I was super-pleased to attend Fantastic Fest's 2nd "secret screening" and learn it to be the bittersweet adaptation of Kazuo Ishiguro's novel, b/c though I knew it had just opened in NY, the festival screening featured Romanek in person for an intro and Q&A, which is always awesome. I'd read a lot of lead-up to the film, how it was beautifully shot (though that's no surprise coming from Romanek) and faithful to the novel, that it's A-list stars (Carey Mulligan as Kathy and Keira Knightley as Ruth, w/ Andrew Garfield as Tommy) don't overpower the story nor mug for the frame. And I understood, too, that in this dystopian near-future England of "carers", "donors" and "originals", the end result would be a serious tearjerker. But it hit much deeper than I expected. Part of it is gnawing reality that these kids understand as they play in the fields around their exclusive boarding school and then emerge in the "real world", knowing that, eventually, when it's their time, they will give their bodies to organ donation surgery, a process that will inevitably kill them. Seeing Kathy, Ruth and Tommy jammed into a diner's booth, unable to even order tea independently of one another, or peering through glass windows at an office staff, may frustrate us as we wonder "why do they accept their fates? These poor sheltered kids, all grown up now, they're willingly leading themselves to their own demises." To say that they accept their fates "elegantly" or "proudly" might not be the appropriate word, but what they DO is love one another, come to terms w/ their multilayered, mutable friendship, and bravely move forward. Bravely, then, might be the word.
Rubber (dir. Quentin Dupieux, 2010, France)
Award for strangest film of Fantastic Fest goes to Mr. Oizo's idiosyncratic, meta-genre full-length. Think about the premise: a sentient trucker tyre w/ the psychic powers to explode small mammals, scrap metal and human heads, rolling about the scrubland Wild West after a cute girl (Roxanne Medina), while a sheriff cautions us to suspend disbelief (the underlying factor of so many fantasy/genre films) and just go w/ it. He imparts this knowledge by monologuing w/ the camera, and when that pulls away he's monologuing w/ a captive audience in the desert, much like ourselves in the theatre. So we go w/ it, never learning nor really minding HOW Robert (the tyre's name) became equipped w/ independent thought & locomotion, enjoying the wild ride from mostly his rolling POV — interspersed w/ audience chatter and the sheriff's attempts to end the film prematurely — to Dupieux's characteristically dope, bouncy soundtrack (I mean, he did the famous "Flat Beat", recall). On the one hand, I can't quite compare Rubber to ANY film I've seen before, yet it comfortably fits into the genre while neatly critiquing all the standards (if there can be a Christine or a Monkey Shines or, hell, even the Evil Dead, there can be a smart, emotional, vengeful tyre!). One of the spectator's quips about Robert near the very end, "it's not over yet! He reincarnated as a tricycle!" furthers this suspension-of-disbelief notion. Said tricycle, cruising down the roadway alongside Medina's car, followed by various other tyros, into the sunset: it's a beautiful thing.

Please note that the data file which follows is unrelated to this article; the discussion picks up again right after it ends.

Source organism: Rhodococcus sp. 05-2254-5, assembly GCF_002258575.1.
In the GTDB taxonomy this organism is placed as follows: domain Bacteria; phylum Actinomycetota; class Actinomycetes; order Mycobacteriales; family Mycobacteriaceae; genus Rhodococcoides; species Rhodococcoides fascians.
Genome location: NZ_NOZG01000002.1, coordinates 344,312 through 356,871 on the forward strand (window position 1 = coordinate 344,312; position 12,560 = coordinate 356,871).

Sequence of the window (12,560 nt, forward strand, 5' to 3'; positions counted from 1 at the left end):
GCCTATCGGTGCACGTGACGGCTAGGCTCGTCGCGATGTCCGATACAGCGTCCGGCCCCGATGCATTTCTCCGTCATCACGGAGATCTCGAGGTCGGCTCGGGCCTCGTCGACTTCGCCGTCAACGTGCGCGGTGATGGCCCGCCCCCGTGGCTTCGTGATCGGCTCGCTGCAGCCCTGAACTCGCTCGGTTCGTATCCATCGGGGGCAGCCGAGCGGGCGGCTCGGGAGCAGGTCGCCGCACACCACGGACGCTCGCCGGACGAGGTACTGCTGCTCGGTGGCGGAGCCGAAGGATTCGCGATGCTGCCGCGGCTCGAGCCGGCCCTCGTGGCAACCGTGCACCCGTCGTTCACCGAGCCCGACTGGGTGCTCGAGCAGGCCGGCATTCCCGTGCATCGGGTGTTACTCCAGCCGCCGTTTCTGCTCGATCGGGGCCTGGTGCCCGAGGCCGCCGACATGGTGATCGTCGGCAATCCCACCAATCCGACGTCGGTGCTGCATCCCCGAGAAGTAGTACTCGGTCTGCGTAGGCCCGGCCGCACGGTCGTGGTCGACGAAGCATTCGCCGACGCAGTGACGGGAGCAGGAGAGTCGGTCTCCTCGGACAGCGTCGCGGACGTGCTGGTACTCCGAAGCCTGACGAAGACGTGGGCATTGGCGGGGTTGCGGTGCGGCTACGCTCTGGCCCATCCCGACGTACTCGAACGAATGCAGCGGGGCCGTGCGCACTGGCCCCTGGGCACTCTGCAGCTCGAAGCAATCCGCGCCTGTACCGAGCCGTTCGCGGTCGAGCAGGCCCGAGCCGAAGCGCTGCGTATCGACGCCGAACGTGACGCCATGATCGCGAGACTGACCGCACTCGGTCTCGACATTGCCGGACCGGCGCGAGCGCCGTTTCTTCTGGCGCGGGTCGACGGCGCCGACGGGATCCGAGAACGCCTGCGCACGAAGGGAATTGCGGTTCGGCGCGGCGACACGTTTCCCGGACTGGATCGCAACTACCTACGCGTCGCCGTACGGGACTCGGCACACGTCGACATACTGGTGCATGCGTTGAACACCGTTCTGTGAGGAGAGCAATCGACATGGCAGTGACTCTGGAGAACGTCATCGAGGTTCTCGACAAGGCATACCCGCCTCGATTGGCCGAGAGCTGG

The Violent Kind (dirs. The Butcher Brothers, 2010, USA)
I think I dug the Butcher Bros' exhilaratingly drunken goriest a bit TOO much. The fun thing about Fantastic Fest is, though it's chock-full of very, very violent films, they tend to fall into two broad categories: serious, vengeful, disquietingly violent vs. irreverent, jugular-spray, obscene cartoon violence. Which is why I love Yoshihiro Nishimura's oeuvre so much, anchored firmly in that latter category. And after a Saturday of punishingly brutal films, I wanted something soaked in as much PBR tallboys as blood, w/ some of that genre "suspension of disbelief" made explicit in Rubber, and The Violent Kind delivered. Our reward is chatty Tarentino-esque scenes, lots of hot girls, an Exorcism-like possession (only the victim, Michelle, is drenched in raspberry-jam blood), plenty of slasher- and zombie-referential moments, Lynch-ian voyeuristic camera, bikers v. Rockabilly aliens to a slammin' soundtrack, and a good bit of torture-porn, even a sliiiightly Shyamalan-esque doomsday denouement. One attempt to sum up the plot: good guy Cody gets the crap kicked out of him by the Rockabilly aliens, who are seeking the demon possessing his ex-GF Michelle, while they torture Cody's cousin Shade & Michelle's cuter younger sister Megan by wrapping their heads in plastic-wrap. Lead Rocker Vernon, who I swear reminds me of Blake from Queer as Folk (U.S. edition), maintains a pitter-patter dialogue a la Malcolm McDowell in A Clockwork Orange just as he delivers his own ultraviolence. So it's pure shock-coke, a stew of genre ingredients cooked to sizzling effect. I loved it.